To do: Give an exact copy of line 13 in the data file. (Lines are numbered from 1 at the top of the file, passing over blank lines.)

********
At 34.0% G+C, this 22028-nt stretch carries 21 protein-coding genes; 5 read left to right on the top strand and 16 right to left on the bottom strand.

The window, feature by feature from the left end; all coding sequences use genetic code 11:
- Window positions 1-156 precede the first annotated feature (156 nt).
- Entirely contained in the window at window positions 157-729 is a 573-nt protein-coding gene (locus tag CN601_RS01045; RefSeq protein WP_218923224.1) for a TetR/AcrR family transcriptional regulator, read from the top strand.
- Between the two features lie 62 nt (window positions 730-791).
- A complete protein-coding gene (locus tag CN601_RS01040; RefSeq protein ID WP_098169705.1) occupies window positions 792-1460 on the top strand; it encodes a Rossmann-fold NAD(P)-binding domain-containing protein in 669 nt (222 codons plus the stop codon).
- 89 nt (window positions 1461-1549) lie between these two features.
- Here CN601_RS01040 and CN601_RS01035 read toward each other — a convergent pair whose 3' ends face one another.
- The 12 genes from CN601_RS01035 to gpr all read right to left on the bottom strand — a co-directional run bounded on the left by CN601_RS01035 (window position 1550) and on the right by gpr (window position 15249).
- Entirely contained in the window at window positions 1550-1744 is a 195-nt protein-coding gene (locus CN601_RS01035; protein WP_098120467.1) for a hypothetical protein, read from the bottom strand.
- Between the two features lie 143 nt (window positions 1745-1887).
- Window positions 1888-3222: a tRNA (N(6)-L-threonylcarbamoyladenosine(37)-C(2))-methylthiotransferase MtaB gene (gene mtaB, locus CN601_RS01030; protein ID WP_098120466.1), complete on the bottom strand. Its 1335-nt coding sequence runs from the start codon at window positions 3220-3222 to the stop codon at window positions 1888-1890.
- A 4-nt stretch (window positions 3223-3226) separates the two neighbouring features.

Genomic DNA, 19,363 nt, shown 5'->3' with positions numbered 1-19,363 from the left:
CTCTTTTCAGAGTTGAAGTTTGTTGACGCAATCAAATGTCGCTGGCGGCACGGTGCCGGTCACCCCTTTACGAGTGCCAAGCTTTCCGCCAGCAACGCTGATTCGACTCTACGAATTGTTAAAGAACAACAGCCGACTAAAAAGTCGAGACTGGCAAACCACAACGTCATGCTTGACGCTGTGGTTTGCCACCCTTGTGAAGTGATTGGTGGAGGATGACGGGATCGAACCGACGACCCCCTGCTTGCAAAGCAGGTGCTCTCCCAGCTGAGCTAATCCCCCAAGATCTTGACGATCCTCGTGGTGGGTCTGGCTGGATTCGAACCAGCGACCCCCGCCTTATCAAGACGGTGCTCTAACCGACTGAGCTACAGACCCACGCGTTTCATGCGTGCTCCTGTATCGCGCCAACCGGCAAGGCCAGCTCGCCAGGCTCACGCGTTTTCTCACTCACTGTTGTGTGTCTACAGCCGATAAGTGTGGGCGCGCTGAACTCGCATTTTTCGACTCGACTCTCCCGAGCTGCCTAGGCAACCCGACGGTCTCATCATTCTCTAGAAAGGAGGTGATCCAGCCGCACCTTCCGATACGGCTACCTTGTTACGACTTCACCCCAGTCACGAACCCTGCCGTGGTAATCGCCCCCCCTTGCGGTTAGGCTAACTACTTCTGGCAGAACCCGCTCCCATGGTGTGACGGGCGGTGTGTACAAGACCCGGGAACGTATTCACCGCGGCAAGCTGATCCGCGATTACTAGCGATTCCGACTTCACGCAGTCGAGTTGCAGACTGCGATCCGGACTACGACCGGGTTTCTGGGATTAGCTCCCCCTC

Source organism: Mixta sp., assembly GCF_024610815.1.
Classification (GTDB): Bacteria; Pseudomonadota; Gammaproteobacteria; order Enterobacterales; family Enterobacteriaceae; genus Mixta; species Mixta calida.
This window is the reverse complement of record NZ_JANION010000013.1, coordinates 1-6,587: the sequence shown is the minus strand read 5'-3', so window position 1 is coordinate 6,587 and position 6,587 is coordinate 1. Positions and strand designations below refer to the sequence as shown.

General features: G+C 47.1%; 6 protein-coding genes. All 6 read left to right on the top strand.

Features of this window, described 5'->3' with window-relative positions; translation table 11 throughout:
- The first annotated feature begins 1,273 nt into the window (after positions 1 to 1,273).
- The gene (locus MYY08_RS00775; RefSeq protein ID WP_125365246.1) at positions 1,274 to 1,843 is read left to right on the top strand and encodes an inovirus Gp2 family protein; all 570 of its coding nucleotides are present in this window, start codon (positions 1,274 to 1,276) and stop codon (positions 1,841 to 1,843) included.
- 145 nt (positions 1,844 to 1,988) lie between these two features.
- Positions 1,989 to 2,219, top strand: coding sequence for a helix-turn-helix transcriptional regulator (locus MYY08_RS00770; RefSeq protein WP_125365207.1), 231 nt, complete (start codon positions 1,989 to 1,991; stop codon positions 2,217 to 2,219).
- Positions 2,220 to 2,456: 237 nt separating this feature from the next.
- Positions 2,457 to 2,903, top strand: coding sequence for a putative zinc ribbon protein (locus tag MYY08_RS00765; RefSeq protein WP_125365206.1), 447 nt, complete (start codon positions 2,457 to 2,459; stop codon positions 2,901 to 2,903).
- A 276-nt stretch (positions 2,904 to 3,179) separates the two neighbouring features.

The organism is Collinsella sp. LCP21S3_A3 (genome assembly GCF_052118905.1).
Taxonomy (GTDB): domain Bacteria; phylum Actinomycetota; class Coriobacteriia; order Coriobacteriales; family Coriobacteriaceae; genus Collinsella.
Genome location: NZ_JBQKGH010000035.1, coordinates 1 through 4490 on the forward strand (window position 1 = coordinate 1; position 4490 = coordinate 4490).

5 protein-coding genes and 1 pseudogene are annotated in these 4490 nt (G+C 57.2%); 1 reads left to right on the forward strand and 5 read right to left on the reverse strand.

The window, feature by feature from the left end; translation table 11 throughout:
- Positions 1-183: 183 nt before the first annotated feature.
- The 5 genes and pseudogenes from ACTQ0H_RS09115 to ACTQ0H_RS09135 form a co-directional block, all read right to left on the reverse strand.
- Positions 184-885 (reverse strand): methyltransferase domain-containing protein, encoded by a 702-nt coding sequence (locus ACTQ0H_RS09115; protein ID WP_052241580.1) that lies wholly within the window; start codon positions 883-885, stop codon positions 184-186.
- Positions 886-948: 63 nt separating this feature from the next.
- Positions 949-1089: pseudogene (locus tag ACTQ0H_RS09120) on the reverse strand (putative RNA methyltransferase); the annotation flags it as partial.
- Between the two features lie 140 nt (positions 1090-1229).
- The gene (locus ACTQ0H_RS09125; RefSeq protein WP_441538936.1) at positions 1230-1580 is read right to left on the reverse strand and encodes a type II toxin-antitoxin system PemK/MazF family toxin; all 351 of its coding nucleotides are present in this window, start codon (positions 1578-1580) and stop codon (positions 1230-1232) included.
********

- A 4-nt stretch (window positions 3223-3226) separates the two neighbouring features.